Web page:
The Honest Company founder chats with Vanity Fair about business acumen, Santa Claus, and more.
Jessica Alba’s billion-dollar business empire, the Honest Company, is more popular than ever. According to Forbes, her estimated net worth in 2016 is an astounding $340 million. Alba’s bank account may soon be growing even bigger. The private company—launched in 2011 and recently valued at $1.7 billion—is reportedly in talks to be bought by Unilever, which makes Dove soaps and Axe body sprays. How did her green start-up become desirable and so enormously successful?
“I think the secret is surrounding yourself with people who are incredibly smart, staying focused on the mission and making sure—regardless the size of your company—is that you have alignment,” Alba told Vanity Fair while attending the grand opening of the Parisian macaron shop Ladurée, in partnership with the charity group Baby2Baby, at the Grove in Los Angeles on Tuesday evening. “Those are all very important things in building a business. It’s helped our company.”
Since founding it in 2007, Alba’s stake in the Honest Company has made her richer than LeBron James ($275 million) and Beyoncé, whose net worth is reported to be about $290 million. Her response to the staggering statistic: “I don’t pay attention to that kind of stuff,” Alba said with a stern look. Her advice to other entrepreneurs looking to build their own company and to be successful as her is to never give up.
When asked if she had any tips for Ivanka Trump, another mother who also runs her own company, Alba is hesitant to provide any guidance.
“She’s way more successful than most people,” she said. “I don’t want to comment on her specifically, because that’s none of my business. She’s a well-established businessperson, and she’s not an entrepreneur trying to start out. She has a lot under her belt, and she’s been running a business for a very long time.”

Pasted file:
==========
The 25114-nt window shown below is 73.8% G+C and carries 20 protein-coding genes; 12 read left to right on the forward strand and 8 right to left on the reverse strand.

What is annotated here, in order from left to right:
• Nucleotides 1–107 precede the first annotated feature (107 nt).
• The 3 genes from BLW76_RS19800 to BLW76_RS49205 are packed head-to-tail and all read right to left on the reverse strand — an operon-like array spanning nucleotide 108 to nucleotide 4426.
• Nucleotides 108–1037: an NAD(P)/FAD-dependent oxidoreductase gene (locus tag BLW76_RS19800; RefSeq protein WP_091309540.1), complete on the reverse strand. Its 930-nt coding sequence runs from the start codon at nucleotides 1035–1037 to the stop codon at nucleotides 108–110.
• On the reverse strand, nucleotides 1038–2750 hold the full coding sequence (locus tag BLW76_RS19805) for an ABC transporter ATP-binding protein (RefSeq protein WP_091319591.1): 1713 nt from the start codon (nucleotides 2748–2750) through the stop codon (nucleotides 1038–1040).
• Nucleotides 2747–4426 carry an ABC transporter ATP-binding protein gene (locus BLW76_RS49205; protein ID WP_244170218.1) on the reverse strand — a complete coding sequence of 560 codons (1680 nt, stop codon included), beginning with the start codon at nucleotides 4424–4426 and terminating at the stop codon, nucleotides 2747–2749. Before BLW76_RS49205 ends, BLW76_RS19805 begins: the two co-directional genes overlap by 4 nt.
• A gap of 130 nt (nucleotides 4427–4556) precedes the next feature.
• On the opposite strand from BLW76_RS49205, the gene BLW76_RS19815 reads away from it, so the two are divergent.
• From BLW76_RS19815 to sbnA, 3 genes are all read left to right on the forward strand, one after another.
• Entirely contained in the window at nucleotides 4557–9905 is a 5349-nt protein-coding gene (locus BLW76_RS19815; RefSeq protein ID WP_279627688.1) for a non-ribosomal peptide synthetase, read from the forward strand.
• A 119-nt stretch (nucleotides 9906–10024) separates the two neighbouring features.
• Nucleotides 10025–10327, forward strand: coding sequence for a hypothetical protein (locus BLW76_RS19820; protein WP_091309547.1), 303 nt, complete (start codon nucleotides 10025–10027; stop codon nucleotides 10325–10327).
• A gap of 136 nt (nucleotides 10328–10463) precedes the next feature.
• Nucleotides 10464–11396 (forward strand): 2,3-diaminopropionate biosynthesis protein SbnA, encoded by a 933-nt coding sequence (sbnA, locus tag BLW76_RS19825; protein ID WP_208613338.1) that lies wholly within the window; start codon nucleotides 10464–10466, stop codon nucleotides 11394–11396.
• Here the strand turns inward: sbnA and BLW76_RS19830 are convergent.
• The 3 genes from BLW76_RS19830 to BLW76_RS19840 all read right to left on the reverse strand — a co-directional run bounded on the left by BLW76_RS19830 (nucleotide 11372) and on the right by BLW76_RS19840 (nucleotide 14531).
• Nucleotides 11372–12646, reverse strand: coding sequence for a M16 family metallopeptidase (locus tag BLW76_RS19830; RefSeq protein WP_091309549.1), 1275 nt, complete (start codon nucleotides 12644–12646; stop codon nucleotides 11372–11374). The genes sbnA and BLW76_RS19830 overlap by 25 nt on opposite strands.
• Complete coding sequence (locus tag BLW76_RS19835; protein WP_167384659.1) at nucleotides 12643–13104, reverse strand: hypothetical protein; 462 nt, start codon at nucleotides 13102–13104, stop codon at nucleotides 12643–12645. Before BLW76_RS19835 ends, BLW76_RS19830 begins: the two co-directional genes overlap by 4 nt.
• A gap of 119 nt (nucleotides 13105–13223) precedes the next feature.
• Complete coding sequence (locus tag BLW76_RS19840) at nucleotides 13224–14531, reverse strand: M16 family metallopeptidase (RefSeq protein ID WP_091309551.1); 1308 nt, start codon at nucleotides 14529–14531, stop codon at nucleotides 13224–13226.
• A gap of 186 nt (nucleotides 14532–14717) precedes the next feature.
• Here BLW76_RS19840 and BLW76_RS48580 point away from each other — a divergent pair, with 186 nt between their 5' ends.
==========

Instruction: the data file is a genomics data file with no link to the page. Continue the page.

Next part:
Politics aside, Alba has no problem discussing the downsides of being a mogul. She may seem to have it all—fame, career, and money—but balancing her work life and family life has been a challenge.
“I’m tired! I feel like a lot of people and a lot of parents feel like they have to juggle their life, and I’m like everyone else. It’s really hard,” Alba candidly admits. “But you know what, I am really lucky to have a great support system . . . Without them, I can’t do it all. I try to prioritize. My kids and family always come first. Time management is something I’m always trying to figure out. No two days are the same. It’s a constant struggle.’
Fortunately, Alba will have some downtime for the holidays and a chance to spend time with her family. As part of their Christmas tradition, she’ll pretend to be Santa Claus for her two daughters Honor, eight, and Haven, five. “They still believe in Santa. Even if my eight-year-old doesn’t believe, she’s leading me on that she still believes cause we say, ‘Santa only brings presents to those who believe in Santa,’ and she wants those presents,” said Alba. “She wrote a letter and she seems to be into it. She’s like, ‘I didn’t write a letter to Santa last year and I got board games and so I’m going to write a letter this year and get what I really want.’ So I was like, ‘Totally. You should do that!’ It’s a fun time. I hope they don’t stop believing.”
By Paul Chi